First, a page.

In a healthy back, the vertebra joints make up the spinal column. These joints work together and permit multiple degrees of motion. For patients with degenerative disc disease, Osteoarthritis, or a weak or unstable spine caused by infections or tumors, fractures, Scoliosis or other deformities, abnormal and excessive motion of the back may result in pain. After examination and review of your medical history, our surgeon will discuss possible methods of treatment for your problem, and let you know if surgery is necessary.
The spine has 25 joints connecting with 33 individual bones and is basically, made up of 5 main segments:
Each bone in the spine is called a vertebra. The vertebrae are kept separate by disks of cartilage and the cartilage prevents the vertebrae in the spine from wearing against each other. The interconnected series of deep muscles and ligaments keeps the spine supported.
- The neck or cervical vertebrae, which supports the skull
- The chest or thoracic vertebrae which is connected to the ribs
- The lumbar vertebrae
- The bottom 4 bones of the spine that are fused together to form the tailbone (coccyx)
- And the 5 bones above that which are fused together to form the sacrum; all caged within the bones of the pelvis
The information below highlights some of the most common procedures our surgeons perform and is intended for informational purposes only.
At each vertebra in the spine, there is a disc space in the front, which is paired with facet joints in the back. In a back where injury or degeneration has occurred, movement is painful. Spinal fusion surgery is designed to stop motion in the area where the vertebra is damaged. All lumbar spinal fusion surgery involves adding bone graft to an area of the spine to cause it to grow between the two vertebras and thereby stop the motion between that vertebra. In general, a lumbar spinal fusion surgery is most effective for those conditions involving only one vertebral segment (one-level spine fusion). Most patients will not notice any limitation in motion after this type of surgery.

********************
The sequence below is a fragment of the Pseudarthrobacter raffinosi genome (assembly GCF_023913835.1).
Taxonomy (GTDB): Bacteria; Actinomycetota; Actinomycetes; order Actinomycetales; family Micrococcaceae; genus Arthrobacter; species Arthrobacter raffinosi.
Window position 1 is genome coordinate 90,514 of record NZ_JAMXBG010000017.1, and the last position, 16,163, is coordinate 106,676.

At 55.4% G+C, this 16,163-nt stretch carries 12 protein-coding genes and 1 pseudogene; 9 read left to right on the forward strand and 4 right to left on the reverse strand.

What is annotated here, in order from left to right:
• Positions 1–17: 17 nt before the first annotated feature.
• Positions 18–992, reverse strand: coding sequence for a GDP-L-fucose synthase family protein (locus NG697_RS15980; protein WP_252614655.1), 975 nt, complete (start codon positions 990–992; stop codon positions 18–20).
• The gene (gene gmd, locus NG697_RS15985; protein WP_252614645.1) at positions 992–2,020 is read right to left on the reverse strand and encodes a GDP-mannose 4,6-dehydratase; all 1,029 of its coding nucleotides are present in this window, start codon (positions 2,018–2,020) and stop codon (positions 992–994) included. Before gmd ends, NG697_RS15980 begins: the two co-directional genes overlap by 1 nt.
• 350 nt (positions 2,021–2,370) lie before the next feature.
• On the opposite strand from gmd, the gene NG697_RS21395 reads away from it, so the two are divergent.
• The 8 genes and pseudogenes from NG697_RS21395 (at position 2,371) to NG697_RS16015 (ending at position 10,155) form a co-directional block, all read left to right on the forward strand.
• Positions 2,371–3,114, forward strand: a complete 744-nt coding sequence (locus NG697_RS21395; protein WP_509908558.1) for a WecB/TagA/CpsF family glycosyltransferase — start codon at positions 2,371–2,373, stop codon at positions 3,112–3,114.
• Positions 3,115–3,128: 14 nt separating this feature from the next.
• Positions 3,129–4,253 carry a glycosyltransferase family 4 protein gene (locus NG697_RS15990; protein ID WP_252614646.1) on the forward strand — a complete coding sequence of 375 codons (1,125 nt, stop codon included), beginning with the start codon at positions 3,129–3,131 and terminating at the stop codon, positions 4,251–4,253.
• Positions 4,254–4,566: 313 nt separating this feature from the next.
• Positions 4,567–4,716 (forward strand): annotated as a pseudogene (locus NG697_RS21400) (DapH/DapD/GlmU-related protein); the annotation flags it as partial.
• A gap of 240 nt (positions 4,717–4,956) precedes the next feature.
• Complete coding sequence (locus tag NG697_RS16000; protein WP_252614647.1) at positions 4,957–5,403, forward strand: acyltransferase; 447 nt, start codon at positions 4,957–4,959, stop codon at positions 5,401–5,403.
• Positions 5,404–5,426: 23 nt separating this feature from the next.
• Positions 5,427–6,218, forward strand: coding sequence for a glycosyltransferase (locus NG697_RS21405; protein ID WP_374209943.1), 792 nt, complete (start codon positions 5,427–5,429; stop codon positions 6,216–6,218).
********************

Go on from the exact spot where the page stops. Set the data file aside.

There are several types of spinal fusion surgeries, depending on your condition; your doctor will discuss what is best for your specific situation. The goal of the spine surgery is to decrease the pain generated from the joint causing the pain. It is important to note that with any type of spine fusion surgery, there is a risk of clinical failure (meaning that the patient's pain does not go away) despite achieving a successful fusion.
Depending on your diagnosis, your doctor may recommend disk replacement surgery as an alternative to fusion. Unlike a fusion, which limits range of motion at the location of the diseased disk, replacement of the diseased disk helps the patient maintains mobility. Other advantages for the patients are:
Spine surgery is a major undertaking. Depending on what type of spine surgery you have your doctor will determine what course of rehabilitation your should have.
- Better range of motion
- No fusion stiffness
- Quicker recovery
- And ADR also prevents future degeneration at disc above or below
During your recovery and rehabilitation, you will work with physical therapists. These specially trained individuals will focus on muscle facilitation in areas where the muscles may need special re-training to gain strength and provide stability following the back surgery. These types of exercises may focus on muscles in the incision area and/or muscles that may have been weakened by nerve problems before the surgery. Many of the techniques you’ll learned are simple and easy to do and can be done at home or at work throughout the day.
For information on Chesapeake Orthopaedic & Sports Medicine Center physicians that specialize in the treatment of the spine, click below.